As we have for several years, CorridorWatch will continue to advocate that the Legislature put some protections in place so that no single agency executes this type of agreement without peer agency review and legislative oversight.

The whole story (illegal political donations, and new semantics games) is below- Read it and weep, kids, that's the future in Texas, unless the 2009 Lege stands up.

Read the article HERE: www.thenewspaper.com/news/24/2458.asp

© 2008, News & Views from CorridorWatch.org: www.corridorwatch.blogspot.com

July 6, 2008

Is the Trans-Texas Corridor I 69 issue over?

Groveton News
Coyright 2008

CORRIGAN – Is the Trans Texas Corridor-I 69 issue over? The Trinity-Neches Texas Sub-Regional Planning Commission says no, at last week’s meeting held at Corrigan City Hall. Approximately twenty-five people attended the meeting to hear the commission’s plans.

According to TNTSRPC President Bob Dockens, on June 11 the Texas Department of Transportation (TXDOT) held a press conference and announced that the department would no longer explore building the TTC-I69 through undeveloped areas of East Texas.

During the press conference, TXDOT officials said the I-69/TTC would use existing highway facilities, which in this part of the state means U.S. 59 through Angelina, Polk and San Jacinto counties.

According to Craig Whealy, member of TNTSRPC, “The maps are still in place for the TTC-I-69 and it could resurface in five, ten or fifteen years.”

“The thing we need to do is have some conversations with politicians to get rid of the maps,” stated Whealy.

“We have sent letters to TXDOT and will be hearing from them by July 18,” said Whealy. The planning commission will meet with TX DOT and they will address the commission’s questions.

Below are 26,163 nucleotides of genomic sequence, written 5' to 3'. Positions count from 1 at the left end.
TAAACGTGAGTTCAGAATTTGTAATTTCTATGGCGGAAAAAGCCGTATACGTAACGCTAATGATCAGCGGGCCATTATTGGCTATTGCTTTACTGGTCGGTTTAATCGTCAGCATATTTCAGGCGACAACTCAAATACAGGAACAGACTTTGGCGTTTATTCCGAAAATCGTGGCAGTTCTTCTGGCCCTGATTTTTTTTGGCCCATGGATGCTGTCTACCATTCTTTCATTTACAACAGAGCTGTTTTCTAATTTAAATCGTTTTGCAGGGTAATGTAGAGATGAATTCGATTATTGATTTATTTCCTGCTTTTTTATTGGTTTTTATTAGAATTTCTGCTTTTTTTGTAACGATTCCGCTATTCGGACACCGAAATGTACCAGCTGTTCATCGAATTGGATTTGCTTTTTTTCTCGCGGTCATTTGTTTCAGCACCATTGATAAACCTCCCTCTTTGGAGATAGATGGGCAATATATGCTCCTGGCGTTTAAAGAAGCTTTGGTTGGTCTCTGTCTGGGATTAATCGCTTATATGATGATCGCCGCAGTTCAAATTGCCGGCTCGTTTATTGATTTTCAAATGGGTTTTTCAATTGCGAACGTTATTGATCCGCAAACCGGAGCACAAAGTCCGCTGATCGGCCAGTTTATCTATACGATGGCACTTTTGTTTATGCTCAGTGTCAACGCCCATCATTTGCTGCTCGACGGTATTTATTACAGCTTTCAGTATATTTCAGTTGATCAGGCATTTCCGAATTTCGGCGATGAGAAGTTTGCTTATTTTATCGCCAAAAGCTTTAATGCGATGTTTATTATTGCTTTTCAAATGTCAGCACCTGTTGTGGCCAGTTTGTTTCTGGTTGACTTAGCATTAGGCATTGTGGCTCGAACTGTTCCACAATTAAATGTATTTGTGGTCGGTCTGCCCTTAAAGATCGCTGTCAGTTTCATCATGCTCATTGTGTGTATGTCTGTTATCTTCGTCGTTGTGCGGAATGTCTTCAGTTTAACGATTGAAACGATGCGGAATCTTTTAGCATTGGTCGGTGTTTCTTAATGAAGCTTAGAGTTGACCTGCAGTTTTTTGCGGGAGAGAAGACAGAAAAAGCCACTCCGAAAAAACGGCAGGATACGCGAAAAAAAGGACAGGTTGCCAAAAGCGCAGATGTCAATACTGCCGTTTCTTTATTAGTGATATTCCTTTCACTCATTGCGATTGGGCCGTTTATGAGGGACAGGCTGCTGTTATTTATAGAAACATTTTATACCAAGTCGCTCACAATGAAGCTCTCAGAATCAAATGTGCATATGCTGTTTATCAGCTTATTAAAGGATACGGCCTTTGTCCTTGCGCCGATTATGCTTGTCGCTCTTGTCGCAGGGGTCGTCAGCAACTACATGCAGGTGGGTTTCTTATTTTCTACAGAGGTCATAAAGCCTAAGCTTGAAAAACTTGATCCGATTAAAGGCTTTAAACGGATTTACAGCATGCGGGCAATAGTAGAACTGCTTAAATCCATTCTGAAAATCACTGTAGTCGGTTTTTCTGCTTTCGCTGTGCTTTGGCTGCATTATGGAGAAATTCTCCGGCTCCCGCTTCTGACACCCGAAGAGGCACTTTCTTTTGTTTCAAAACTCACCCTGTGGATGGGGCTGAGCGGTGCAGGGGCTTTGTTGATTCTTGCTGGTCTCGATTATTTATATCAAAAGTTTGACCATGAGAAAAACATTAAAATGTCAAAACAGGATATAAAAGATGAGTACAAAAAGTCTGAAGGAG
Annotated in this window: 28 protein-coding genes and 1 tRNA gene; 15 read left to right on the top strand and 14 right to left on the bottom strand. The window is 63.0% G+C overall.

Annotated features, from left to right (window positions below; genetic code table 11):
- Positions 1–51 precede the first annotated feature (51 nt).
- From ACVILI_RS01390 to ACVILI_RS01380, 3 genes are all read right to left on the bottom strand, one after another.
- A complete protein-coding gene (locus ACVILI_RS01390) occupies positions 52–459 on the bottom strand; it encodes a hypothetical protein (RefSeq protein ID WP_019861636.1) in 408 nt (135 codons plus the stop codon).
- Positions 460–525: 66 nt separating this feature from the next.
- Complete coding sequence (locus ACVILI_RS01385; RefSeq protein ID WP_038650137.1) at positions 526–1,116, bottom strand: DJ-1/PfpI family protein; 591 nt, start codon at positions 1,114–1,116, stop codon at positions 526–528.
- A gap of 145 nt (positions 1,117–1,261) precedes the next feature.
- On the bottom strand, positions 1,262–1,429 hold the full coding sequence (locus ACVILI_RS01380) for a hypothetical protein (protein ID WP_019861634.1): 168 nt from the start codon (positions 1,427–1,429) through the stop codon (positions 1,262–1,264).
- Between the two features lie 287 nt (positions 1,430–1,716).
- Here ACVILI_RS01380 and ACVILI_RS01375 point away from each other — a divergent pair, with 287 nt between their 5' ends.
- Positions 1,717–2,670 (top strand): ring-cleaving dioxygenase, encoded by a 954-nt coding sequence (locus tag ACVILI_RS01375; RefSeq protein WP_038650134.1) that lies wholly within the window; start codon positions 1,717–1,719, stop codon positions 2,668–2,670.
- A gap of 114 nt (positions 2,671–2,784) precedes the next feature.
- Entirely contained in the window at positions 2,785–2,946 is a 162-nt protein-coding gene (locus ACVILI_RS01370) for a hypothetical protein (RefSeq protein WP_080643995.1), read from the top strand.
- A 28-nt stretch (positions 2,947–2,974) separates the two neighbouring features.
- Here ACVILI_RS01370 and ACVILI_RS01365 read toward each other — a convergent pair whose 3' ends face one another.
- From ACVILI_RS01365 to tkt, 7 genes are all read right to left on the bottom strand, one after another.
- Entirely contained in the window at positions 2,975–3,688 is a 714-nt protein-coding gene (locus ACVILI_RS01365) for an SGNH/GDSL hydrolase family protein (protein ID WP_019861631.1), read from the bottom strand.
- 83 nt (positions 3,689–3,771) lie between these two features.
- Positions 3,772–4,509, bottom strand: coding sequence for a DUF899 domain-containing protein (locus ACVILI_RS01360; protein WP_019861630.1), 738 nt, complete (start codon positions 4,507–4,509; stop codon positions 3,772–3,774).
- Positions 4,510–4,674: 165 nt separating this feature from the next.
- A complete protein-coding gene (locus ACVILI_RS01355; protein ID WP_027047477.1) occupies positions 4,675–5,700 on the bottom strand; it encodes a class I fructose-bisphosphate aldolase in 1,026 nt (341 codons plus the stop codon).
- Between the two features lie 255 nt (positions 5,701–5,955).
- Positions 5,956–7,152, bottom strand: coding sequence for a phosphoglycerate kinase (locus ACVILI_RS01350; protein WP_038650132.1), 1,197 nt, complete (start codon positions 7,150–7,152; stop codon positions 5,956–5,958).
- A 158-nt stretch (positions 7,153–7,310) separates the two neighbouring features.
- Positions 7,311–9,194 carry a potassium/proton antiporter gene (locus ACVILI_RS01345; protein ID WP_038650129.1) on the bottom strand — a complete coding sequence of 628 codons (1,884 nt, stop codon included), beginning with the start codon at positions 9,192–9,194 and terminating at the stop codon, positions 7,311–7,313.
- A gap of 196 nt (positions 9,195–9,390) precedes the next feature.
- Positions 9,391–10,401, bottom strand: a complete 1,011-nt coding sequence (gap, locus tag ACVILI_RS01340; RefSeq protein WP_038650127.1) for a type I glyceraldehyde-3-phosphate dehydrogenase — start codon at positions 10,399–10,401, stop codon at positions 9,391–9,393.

Connie Fogle, member of TNTSRPC stated, “It’s a smoke screen, this is not over. We are going to be fighting this battle for several years.”

Dockens stated that the fight is not over.

“Spread the word to your friends, we need your support,” said Dockens.

“We need each entity to get a group of questions together for the TxDOT meeting,” stated Dockens.

According to Dockens, if the I-69/59 is put in place, Hwy 59, as we know it will only be feeder roads. The new roads will be limited access toll roads.

The Trinity-Neches Texas Sub-Regional Planning Commission held their first meeting after representatives from Trinity, Groveton and Corrigan met on April 22, 2008 at Groveton City Hall.

The TNTSRPC was formed under the authority of the Texas Local Government Code Chapter 391 which allows counties and towns to “join together and cooperate to improve the health, safety and general welfare of their residents.”

Under chapter 391, state and federal governments must coordinate with local planning commissions concerning “com-mon problems of transport-ation” before building roads or other transportation facilities through their jurisdictions.

The TNTSRPC Board members are Bob Dockens– president, Corrigan Mayor Grimes Fortune– vice-president, Trinity Mayor Lyle Stubbs– secretary, Groveton Mayor Troy Jones– treasurer, Connie Fogle– member and Craig Whealy– member.

© 2008, The Groveton News News: www.easttexasnews.com

July 2, 2008

TTC: Dead or Alive?

Linda Stall
News & Views from CorridorWatch.org
Copyright 2008

Is the Trans Texas Corridor dead?